Aero Vodochody Ltd
After World War 2 the Czech aviation industry was nationalised under central control although the Aero 140 was sold under the Aero name. Aero Vodochody Narodni Podnik was established on July 1, 1953, perpetuating the old Czech name Aero.
Achieved technical distinction and international success during 1963-1974, when the major product (for several countries) was the Delfin jet trainer (first flown April 1959; more than 3,000 built). This was succeeded in production in late 1972 by the L-39 Albatros jet trainer and light attack aircraft (first flown November 1968), following its selection as standard jet trainer of all Warsaw Pact countries except Poland; the L-39 as part of training system, comprising also special simulator, ejection training simulator and mobile automatic test equipment.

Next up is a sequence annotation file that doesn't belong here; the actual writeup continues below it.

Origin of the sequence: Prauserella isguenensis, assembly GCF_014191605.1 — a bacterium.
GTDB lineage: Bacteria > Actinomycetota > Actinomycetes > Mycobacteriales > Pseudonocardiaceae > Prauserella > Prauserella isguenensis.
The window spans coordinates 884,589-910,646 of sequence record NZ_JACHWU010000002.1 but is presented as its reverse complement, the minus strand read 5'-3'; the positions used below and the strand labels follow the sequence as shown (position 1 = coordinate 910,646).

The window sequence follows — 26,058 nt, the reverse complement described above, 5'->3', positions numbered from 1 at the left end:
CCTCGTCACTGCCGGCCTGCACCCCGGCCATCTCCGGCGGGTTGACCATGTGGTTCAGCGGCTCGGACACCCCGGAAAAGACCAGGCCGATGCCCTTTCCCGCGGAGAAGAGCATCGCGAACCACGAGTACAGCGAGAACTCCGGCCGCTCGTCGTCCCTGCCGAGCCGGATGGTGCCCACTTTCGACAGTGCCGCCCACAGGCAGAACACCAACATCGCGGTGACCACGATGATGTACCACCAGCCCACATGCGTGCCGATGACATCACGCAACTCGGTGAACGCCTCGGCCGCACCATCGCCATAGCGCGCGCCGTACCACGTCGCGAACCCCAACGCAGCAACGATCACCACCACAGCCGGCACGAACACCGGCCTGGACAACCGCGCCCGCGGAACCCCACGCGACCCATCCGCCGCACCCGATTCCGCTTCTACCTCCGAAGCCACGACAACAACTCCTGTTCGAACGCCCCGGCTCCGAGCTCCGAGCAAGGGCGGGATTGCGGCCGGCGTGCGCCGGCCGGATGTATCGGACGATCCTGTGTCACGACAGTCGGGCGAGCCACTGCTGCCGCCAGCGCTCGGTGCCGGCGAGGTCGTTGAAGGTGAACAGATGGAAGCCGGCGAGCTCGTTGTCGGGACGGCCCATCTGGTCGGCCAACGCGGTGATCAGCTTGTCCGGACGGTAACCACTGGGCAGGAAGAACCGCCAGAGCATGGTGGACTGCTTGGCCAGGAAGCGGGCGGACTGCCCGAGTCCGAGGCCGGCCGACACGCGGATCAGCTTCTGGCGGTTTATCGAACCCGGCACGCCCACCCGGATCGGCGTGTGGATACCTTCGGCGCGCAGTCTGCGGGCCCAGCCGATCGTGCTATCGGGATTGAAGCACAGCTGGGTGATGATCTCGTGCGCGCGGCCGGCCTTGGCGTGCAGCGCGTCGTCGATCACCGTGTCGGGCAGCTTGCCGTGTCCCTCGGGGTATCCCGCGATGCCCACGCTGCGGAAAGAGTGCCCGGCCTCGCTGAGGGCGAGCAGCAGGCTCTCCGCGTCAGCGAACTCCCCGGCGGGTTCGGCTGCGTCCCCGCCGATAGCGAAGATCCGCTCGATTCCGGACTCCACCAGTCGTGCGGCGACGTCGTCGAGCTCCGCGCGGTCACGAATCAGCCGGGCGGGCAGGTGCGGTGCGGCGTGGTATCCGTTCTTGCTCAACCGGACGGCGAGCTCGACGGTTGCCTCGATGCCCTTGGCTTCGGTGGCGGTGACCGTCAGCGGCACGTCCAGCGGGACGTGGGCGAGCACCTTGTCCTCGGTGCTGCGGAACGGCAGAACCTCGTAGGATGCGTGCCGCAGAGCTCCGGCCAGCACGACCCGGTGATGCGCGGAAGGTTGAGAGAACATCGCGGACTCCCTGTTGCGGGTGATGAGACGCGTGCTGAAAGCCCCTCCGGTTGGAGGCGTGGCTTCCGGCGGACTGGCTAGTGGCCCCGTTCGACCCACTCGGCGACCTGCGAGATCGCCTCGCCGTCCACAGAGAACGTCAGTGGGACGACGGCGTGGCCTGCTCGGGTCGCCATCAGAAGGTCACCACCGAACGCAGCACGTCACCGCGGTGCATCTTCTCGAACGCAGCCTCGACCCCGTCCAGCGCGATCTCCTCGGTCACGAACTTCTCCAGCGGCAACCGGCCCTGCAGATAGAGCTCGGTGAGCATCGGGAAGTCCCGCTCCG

Aero Vodochody received the Red Banner award of the Ministry of Engineering and UVOS seven times.
Renamed Aero Vodochody Ltd.
In May 1997 the Board selected a consortium made up of Boeing (90%), the former McDonnell Douglas, and CSA Czech Airlines (10%) to take a major stake in the company as strategic investors. Product range then comprised the L-39 Albatros, L-59, L-139 Albatros 2000 (using US engine and avionics) and L159 ALCA jet trainers and light combat aircraft, and the Ae 270 Ibis transport as a partner with AIDC in Ibis Aerospace.
The L159 did not sell and in 2004 the Czech government bought the firm back for a nominal sum.